Nancy Garrido, the wife of Jaycee Dugard's accused kidnapper, has a serious legal problem in her defense: She apparently kept the girl prisoner for a five month period while her husband Phillip Garrido went to prison for violating his parole, her lawyer acknowledged today.
But Nancy Garrido's lawyer suggested today that she was powerless to free the girl because she was under the control of Phillip Garrido.
"If she's being controlled, he doesn't have to be there physically. If she's being controlled, she's being controlled," Nancy Garrido's attorney Gilbert Maines told "Good Morning America" today.
"I guess I would say she's a victim," he said.
Maines said he has only had the case for five days and has met with Nancy Garrido twice. So far he has not seen "any evidence whatsoever" in order to formulate a defense for his client.
Nancy Garrido faces the same 29 felony charges her husband does for Dugard's abduction in 1991, including committing a forcible lewd act upon a child. During her arraignment last week she repeatedly put her face in her hands and sobbed.
Maines said today that Garrido remains in an emotional state and said she misses the two girls, Angel and Starlet, that her husband fathered with Dugard.
"She was distraught. She was frightened. She seemed a little lost, all of those things. She seemed to be like a ship without a rudder, but she understood why she was there," Maines said.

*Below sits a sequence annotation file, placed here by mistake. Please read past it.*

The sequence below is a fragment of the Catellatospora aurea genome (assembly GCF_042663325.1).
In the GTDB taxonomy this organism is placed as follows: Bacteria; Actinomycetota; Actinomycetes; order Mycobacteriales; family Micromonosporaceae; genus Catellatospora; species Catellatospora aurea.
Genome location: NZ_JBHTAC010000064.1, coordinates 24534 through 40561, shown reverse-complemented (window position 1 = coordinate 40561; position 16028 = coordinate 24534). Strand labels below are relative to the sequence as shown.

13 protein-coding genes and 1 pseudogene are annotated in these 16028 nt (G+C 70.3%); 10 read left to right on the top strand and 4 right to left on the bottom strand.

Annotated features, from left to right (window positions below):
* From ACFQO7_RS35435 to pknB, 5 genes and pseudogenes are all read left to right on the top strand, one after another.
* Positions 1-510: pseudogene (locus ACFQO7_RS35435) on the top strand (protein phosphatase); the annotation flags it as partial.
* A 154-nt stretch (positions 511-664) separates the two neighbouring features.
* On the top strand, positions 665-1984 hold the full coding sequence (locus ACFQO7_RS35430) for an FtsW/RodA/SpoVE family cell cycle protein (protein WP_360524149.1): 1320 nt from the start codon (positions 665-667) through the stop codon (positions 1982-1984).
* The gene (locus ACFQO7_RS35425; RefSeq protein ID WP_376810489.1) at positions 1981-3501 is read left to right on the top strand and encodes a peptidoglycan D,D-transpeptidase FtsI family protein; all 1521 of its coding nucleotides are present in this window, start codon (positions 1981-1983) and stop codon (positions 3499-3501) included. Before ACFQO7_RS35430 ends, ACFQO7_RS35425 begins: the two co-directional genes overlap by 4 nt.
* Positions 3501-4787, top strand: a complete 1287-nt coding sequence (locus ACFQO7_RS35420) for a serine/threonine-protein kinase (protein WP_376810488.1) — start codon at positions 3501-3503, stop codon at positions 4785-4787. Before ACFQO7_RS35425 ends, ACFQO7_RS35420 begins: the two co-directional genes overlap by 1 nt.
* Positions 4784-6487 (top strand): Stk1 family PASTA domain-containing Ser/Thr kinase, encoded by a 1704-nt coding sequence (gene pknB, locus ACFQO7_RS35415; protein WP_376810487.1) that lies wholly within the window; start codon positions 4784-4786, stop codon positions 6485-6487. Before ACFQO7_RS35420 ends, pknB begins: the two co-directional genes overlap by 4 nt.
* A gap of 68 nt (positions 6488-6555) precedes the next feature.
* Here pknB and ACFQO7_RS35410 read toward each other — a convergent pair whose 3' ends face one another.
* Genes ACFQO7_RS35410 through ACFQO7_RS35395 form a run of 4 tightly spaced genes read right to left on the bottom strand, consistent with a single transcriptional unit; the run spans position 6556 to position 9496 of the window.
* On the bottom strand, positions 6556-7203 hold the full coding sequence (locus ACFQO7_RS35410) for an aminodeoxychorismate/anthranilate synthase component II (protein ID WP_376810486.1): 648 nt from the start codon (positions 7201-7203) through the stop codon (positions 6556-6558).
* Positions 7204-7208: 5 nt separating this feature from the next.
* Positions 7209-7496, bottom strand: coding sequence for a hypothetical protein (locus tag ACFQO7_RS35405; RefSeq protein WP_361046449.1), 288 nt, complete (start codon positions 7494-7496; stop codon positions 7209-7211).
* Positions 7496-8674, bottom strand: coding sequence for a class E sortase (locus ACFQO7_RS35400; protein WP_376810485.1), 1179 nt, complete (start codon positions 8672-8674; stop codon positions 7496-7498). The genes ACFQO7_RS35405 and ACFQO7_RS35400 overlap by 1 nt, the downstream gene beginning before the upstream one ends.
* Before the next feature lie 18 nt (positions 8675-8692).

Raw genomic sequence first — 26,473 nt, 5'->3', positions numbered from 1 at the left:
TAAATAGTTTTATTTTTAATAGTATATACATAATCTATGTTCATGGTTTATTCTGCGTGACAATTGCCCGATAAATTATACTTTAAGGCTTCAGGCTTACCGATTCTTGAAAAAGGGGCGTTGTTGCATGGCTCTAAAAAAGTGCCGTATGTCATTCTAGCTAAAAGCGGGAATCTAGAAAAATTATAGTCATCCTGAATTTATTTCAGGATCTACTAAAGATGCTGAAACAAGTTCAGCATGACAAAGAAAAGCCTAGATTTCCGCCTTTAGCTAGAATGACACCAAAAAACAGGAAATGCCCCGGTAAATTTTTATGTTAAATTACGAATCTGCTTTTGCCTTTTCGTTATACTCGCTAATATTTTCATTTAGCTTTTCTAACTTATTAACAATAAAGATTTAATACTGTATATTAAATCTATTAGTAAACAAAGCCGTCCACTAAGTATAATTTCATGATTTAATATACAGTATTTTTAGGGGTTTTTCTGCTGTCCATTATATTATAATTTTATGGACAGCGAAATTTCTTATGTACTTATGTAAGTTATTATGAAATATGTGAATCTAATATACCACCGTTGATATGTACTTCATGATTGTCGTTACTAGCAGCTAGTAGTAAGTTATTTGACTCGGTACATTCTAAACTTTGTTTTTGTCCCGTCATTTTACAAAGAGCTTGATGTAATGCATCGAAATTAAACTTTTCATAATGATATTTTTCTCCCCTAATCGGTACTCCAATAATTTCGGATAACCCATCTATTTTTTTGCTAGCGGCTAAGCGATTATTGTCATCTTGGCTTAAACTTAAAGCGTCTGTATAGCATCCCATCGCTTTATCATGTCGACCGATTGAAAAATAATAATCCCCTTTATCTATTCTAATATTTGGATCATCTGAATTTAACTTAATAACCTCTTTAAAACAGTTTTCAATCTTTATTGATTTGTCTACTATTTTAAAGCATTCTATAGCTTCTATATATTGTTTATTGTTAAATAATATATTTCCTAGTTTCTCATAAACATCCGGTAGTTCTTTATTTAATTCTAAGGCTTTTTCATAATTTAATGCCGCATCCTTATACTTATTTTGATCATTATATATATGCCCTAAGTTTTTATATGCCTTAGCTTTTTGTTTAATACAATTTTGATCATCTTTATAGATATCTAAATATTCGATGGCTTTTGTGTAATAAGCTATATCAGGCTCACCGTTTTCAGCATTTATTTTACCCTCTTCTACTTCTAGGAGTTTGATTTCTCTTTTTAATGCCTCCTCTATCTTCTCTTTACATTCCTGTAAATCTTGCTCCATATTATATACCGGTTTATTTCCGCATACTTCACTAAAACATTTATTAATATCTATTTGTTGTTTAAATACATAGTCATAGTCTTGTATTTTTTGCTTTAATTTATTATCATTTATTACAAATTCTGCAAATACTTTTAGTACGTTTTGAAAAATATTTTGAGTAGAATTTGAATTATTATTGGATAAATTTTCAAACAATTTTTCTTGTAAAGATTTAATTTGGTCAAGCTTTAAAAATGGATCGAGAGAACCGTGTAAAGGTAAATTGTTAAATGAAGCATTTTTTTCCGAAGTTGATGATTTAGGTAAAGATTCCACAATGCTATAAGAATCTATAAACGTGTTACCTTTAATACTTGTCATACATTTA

One of the many legal dilemmas Nancy Garrido faces is what she did during five months when Phillip was serving a prison sentence for violating his parole in 1993, just two years after Dugard was snatched off a school bus stop. Dugard was still only 13 when Phillip Garrido was returned to prison.
But Nancy Garrido clearly made no effort to send Dugard home during that time.
"If she was there alone with the girl for an extended period of time, then it would defy logic and common sense for her not to know that this is a stranger in their home and you know criminal activity is afoot," said ABC News consultant Dana Cole.
Maines said he talked to Nancy Garrido about life in the Garrido home.
"They acted like a family. It's sad, there's a lot of collatoral damage in this case," he said. "She misses the girls very much. She loves them."
Maines said until he can talk to his client more next week, he's going by what he has heard about Phillip's control over her.
"But there's some things that make me curious," Maines told "GMA." He noted that Nancy met Phillip while visiting a relative in prison and got married while he was still in prison.
"The fact that when he walked into the parole office, she went placidly along. And later I'm told that when the officers asked if they could search her home she said, whatever Phillip wants. If Phillip says it's okay, it's okay," Maines said.
The lawyer also noted that Nancy Garrido did not have a job for at least the last 10 years, but stayed home and took care of his mother.
"Phillip's brother apparently had described her as a robot... and did whatever Phillip wants," Maines said. "Until I see evidence -- unfortunately we have to go on the basis of evidence and not speculation. The people cannot convict with speculation and I can't defend with it."